Pensions: Elisabeth Borne, a Prime Minister who did not want 49.3

Pensions Elisabeth Borne a Prime Minister who did not want

At first, it almost made her smile, this story of 49.3. Comedians joked about Elisabeth 1, Elisabeth 2, Elisabeth 3, etc. We remember, during a Christmas dinner for ministers, last December, she had received and put on a 49.3 jersey, and Matignon had narrowly avoided the publication of clichés on social networks. On ten occasions – before this Thursday, March 16, 2023 – the Prime Minister had been obliged to resort to this famous article of the Constitution.

When she arrived at Matignon, in the incredible conditions that we know, after legislative elections which had not achieved an absolute majority in the National Assembly, Elisabeth Borne thought she was counting on “a perimeter of reasonable people who allow move forward”: “I have no doubt that there are 290 deputies (i.e. the majority of a chamber which has 577 elected members) to vote for many measures. Michel Rocard, with a relative majority, created the RMI and the CSG”, she confided in June. This Thursday, at the start of her speech, she again quoted Michel Rocard, the record holder for all categories of 49.3 since the start of the Fifth Republic: “If everyone voted according to their conscience…”, had said the herald of the second left by regretting to resort to 49.3 to create the CSG; “If everyone voted according to their conscience…”, said this time the head of government, the text reforming pensions would also have passed.

Elisabeth Borne has a conviction which she wanted to make the mark of her method and which she thought would make the success of the pension reform, far from an article which allows the adoption of a text without a vote: dialogue is a step always necessary, always preferable. This is also the reason why she did not want the project to arrive quickly via a simple amendment to the PLFSS. “She deeply thinks that it is always useful to spend time discussing”, notes, almost to be surprised, a tenor of the majority.

“Objectively, we have a majority”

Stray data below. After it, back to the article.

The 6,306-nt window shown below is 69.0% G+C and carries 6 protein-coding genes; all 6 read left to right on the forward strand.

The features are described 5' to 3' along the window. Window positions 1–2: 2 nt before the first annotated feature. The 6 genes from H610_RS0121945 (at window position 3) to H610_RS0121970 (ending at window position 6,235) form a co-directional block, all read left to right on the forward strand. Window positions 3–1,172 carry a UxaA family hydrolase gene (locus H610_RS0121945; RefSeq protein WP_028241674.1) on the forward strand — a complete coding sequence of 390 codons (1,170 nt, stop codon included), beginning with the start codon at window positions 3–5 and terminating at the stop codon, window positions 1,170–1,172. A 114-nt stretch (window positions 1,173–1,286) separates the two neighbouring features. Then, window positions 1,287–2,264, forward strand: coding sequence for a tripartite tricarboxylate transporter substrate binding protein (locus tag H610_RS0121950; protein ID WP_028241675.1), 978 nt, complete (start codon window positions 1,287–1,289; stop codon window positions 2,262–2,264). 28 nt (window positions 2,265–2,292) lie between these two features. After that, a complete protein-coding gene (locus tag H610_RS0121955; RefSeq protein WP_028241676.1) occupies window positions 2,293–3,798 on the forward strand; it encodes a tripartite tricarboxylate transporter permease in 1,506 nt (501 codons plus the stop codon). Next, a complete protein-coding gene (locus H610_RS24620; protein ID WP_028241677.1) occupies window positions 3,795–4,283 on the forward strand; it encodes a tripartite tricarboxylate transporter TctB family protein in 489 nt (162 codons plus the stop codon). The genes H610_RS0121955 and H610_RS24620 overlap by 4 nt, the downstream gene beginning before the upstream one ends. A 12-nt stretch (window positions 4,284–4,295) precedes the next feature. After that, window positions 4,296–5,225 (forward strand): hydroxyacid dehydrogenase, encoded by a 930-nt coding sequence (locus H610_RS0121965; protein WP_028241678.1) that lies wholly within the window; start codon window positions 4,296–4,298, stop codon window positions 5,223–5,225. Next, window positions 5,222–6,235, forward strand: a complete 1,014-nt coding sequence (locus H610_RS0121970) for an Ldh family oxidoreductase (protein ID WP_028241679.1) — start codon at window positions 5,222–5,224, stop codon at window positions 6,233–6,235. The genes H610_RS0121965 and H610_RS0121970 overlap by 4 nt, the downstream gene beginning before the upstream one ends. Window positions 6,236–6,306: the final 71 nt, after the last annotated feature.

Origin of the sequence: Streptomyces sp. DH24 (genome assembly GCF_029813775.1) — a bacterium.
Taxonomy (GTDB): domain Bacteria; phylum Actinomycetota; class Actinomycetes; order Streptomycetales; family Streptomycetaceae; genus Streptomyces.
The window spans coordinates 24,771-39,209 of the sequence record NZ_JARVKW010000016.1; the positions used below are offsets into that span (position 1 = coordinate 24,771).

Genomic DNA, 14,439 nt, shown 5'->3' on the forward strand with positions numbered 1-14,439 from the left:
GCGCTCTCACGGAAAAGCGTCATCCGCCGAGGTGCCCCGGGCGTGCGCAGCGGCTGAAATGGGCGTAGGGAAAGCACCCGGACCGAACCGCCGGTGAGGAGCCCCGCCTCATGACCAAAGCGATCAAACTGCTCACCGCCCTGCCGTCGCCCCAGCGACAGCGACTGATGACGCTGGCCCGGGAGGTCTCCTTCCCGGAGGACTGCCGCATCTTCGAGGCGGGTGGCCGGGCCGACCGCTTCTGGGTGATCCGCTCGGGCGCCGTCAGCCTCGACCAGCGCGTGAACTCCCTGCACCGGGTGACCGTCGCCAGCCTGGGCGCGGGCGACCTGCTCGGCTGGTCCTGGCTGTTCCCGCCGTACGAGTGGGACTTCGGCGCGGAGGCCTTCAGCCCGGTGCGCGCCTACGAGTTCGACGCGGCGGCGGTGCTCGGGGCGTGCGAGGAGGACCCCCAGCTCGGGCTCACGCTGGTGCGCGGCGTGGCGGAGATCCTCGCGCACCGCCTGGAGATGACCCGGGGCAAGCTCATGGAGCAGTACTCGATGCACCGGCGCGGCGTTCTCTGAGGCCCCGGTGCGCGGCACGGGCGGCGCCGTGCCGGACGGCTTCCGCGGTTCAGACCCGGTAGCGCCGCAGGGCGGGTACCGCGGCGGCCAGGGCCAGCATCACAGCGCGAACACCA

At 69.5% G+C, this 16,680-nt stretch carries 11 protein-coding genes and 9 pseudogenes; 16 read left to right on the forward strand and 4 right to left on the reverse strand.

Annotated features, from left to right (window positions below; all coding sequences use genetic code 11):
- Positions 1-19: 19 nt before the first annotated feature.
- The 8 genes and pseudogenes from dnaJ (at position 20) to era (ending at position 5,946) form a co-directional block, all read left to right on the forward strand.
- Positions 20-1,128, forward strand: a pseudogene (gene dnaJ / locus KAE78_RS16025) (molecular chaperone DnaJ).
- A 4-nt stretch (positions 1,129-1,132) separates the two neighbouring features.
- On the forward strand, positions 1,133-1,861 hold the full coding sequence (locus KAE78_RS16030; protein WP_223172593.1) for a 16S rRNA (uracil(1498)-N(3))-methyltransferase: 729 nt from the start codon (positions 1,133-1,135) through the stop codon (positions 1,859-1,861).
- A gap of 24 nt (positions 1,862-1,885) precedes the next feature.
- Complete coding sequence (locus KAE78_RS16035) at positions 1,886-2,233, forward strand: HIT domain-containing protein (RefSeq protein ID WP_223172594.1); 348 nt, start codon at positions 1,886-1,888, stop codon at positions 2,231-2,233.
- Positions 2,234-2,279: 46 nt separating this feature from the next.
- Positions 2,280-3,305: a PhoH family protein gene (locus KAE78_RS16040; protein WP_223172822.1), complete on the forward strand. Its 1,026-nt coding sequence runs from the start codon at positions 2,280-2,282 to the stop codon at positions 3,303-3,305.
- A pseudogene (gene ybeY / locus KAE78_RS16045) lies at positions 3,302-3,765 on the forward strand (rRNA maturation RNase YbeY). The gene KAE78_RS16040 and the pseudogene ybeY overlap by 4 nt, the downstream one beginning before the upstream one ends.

The day after a dinner at the Elysée devoted to pension reform, on December 8, the secretary general of Renaissance, Stéphane Séjourné, admitted: “For the moment, we do not have a political majority.” After weeks, months of discussions, sometimes controversial concessions, Elisabeth Borne believed she could convince a majority of parliamentarians. A few days ago, she listed all the good reasons not to resort to 49-3: dozens of deputies were just waiting for that, to escape their own responsibilities; neither she nor Emmanuel Macron wanted to be the only ones to assume, to carry the weight, the ball and chain, some would say, of this text. She refuted any idea of ​​​​betting, it’s not the kind of house, she intended to put pressure since “objectively, we have a majority”.

The excitement of the last hours is the sign of an era that the intellectual and personal construction of Elisabeth Borne does not necessarily help to understand. The irrationality of the times won over to the Republicans, and it was then that the trap closed on the head of government. Since the CFDT had failed her, she had chosen Eric Ciotti’s party as her main interlocutor. As early as December, a parliamentary official had warned her during a meeting at Matignon: “Attention, LR is not a block.” A week ago, the president of the party also had a smile: “It means that she puts her head in my hands, you have to trust!” That the fate of the quinquennium – to magnify the line – is found in the hands of Eric Ciotti, it was not written. Except that we can no longer trust the so-called right of government, and which has not been in government for a while.

Here comes the moment of the motions of censure, followed, if one of them were voted, of the fall of the government and perhaps of a reference of the deputies in front of the voters. “Rationally people have no interest in dissolution, but not all behavior is rational”, observed Elisabeth Borne in a small committee in the fall. Rationally, there is not an alternative majority in the current Assembly, arithmetically there is not a sufficient number for a motion of censure to be adopted, whoever the author, even if his name is Charles de Courson.

But the words of the latter, thirty years of centrism on the clock, must resonate curiously in the ears of Elisabeth Borne. The deputy insists these days that we are facing “a denial of democracy” and, as soon as he knew of the use of 49.3, spoke of “contempted social democracy”.

The ghost of Edith Cresson

Crazy day, crazy time. The presidential election gave Emmanuel Macron a legitimacy that was immediately challenged. How to believe then that the legislative elections which followed, because they had a preposterous result, were going to reinforce the legitimacy of the Parliament? These days, we rather hear opponents calling for “street democracy” – and it is from this shock that comes the political violence provoked by the use of 49.3.

“With you”, said Emmanuel Macron in his 2022 campaign poster. The 49.3 of the day marks the defeat in the open countryside of another method of government. In front of certain interlocutors, Elisabeth Borne repeated again recently that she considered having a fixed-term contract. The one who quoted Michel Rocard sees the ghost of Edith Cresson, who remained less than a year at Matignon, reappear.